At first blush this theory seems impossible. The Greek philosopher Aristotle doubted the ability of even small rocks—meteors—to fall from the sky and instead believed them to be the tops of exploded volcanoes, but the Roman Pliny did believe in falling space rocks. In neither case, however, did these ancient authors suggest that whole islands were descending from the heavens. This would have been a blatant impossibility, since in the mythological scheme of things the Greek sky was itself a dome made of bronze (Iliad 17.425) or iron (Odyssey 15.329).
In order to make the case that Atlantis was a UFO, Ancient Aliens provided two pieces of evidence. Let’s take them in order. First, according to the narrator of the program, “One myth tells of the Titan goddess named Asteria who fell from the sky and became an island.” But is this what the myth really says? Surprisingly, the show has it almost right. But not quite.
Notice that Ancient Aliens leaves out the part about the bird, lest the real myth seem to stray too far from the idea that the island was an alien spaceship. Nor in myth does Asteria become an island before falling into the sea. Further, other “ancient texts” make clear that the island of Asteria (or Ortygia, or Delos, depending on the source) fell “like a star,” meaning that the ancients were attempting to liken the island to meteors (as the well-known phenomenon of shooting stars), not to aliens, since Asteria was (surprise!) the goddess of falling stars. Thus, the non-extraterrestrial explanation for this myth is both obvious and evident: The goddess of falling stars was associated, poetically but not unnaturally, with an island that was one of the falling stars. No UFOs necessary. And since other islands were said to have grown from such origins as a clump of sod (Pindar, Pythian 4) or the union of the sun god and a nymph, we can discount the idea of a widespread sky-island tradition as the origin of Greek islands.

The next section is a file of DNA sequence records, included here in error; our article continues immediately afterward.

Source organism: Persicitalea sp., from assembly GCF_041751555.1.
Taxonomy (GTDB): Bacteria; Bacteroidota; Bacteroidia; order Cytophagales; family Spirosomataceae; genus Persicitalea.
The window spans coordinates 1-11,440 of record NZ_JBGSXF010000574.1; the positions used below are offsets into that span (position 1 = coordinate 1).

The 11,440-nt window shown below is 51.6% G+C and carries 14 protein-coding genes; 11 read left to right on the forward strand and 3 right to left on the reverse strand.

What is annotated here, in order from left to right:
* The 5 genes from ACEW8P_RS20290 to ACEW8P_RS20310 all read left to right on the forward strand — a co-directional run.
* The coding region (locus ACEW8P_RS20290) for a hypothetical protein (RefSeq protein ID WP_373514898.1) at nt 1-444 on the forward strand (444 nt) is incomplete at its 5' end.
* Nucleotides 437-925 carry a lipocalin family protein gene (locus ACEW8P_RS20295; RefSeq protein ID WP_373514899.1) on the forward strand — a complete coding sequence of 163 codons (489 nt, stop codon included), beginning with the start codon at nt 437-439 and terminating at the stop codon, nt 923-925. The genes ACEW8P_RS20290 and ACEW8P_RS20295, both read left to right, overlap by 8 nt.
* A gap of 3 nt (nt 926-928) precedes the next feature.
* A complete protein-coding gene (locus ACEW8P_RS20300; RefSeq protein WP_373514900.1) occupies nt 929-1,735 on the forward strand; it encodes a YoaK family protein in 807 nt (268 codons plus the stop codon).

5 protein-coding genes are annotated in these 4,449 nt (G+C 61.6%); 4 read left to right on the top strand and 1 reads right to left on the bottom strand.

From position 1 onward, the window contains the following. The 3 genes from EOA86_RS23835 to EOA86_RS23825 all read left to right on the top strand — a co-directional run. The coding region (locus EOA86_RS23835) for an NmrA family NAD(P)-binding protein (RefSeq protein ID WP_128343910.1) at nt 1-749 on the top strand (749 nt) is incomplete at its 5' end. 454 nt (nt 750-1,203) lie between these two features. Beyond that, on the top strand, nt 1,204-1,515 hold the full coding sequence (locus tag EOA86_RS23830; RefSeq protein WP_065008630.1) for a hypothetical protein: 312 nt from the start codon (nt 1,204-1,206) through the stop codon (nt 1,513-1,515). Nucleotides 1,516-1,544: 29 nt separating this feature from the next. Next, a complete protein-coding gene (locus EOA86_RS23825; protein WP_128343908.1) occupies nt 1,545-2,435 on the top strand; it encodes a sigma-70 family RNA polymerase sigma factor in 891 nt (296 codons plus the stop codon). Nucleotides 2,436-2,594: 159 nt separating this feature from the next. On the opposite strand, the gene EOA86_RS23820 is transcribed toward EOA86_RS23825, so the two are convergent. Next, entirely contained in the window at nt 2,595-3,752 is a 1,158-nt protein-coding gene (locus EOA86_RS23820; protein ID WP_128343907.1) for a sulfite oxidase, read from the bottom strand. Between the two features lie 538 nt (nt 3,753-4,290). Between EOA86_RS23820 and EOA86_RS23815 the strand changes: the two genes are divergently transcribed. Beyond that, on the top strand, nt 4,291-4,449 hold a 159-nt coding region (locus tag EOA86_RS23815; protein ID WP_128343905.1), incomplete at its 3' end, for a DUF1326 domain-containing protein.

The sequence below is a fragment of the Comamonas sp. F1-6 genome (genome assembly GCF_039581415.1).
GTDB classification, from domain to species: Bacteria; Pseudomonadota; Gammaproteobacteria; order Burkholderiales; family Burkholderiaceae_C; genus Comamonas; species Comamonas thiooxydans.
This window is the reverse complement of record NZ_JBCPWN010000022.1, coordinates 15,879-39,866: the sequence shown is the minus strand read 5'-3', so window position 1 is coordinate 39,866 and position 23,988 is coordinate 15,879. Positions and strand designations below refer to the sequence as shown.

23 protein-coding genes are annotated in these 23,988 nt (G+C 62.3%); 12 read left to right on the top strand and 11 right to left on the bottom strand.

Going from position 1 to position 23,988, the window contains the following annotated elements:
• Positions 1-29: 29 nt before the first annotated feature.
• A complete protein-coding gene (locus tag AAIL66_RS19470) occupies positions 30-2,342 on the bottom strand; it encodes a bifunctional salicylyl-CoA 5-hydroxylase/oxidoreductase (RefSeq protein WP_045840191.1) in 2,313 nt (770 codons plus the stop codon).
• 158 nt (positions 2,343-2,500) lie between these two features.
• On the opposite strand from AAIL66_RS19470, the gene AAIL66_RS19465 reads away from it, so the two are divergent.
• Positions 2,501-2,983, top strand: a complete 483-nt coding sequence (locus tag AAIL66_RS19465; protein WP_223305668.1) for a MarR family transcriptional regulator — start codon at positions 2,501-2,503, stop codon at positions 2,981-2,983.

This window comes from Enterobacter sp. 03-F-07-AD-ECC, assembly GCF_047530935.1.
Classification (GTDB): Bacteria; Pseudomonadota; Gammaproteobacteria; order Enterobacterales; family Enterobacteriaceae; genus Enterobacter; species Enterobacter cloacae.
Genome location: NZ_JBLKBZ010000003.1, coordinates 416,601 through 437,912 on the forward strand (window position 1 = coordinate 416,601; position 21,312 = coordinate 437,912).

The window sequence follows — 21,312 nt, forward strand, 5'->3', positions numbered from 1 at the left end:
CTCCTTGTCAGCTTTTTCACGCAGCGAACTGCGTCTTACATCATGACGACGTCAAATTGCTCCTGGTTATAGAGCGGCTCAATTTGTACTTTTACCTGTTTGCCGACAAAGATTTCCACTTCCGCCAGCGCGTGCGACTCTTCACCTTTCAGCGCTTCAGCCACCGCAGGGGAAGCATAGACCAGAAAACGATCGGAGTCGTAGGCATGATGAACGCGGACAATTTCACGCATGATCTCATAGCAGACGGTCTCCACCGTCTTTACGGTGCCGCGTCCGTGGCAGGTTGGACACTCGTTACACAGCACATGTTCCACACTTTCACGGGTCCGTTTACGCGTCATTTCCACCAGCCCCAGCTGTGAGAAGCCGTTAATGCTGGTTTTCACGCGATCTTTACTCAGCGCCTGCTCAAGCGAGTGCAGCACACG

“In Ancient Greece we have a number of myths which describe islands—bronze, gleaming islands—that fell from the sky and landed in water. I don’t think that Atlantis therefore was an actual, stationary, physical island. Atlantis, according to Plato, disappeared in one night with a lot of fire and a lot of smoke. See, I don’t think that Atlantis sank. I think that Atlantis lifted off.”
Let’s leave aside the inconsistency of taking Plato’s allegorical dialogues literally for the age and description of Atlantis while arguing that Plato’s plain statement of its sinking should be discounted. I must admit that here I am at a complete loss. I cannot find a reference to “bronze, gleaming islands” anywhere in Greek mythology. The closest I can find is the “island of bronze” in the 1963 Ray Harryhausen movie Jason and the Argonauts, but this was not an island made of bronze but rather one that housed bronze statues. There are some myths that are sort of in the ballpark:
- The island of Corfu was said to have been formed from an adamantine sickle that fell from the sky, the sickle Cronus (Kronos) used to castrate his father, Uranus (Ouranos). This wasn’t an island when it fell and it wasn’t bronze, though it is the only myth I could find that was relatively close to Tsoukalos’ claims. The myth derives from the island’s characteristic sickle shape.
- In the Odyssey (10.1-4) Aeolus had a floating island surrounded by cliffs and a wall of bronze. But this wasn’t a falling bronze island. It floated because he was the god of wind and therefore lived in the air.
- During the Gigantomachy Athena killed Enkelados by “hurling” the island of Sicily through the air to crush him. But again the island wasn’t made of bronze, nor did it fall from the sky.
- The Aloadi (Aloads) imprisoned the war god Ares in a bronze jar before attacking the gods in the heavens by piling mountains atop one another, but while this myth has the sky and bronze and moving landforms, it lacks an island or falling things.
- Ares also had an island on which lived birds with feathers that shot out like arrows, but this isn’t even close.
- Icarus with his wax wings fell out of the sky, and an island was named for him. But he wasn’t bronze, nor is the island of Icaria.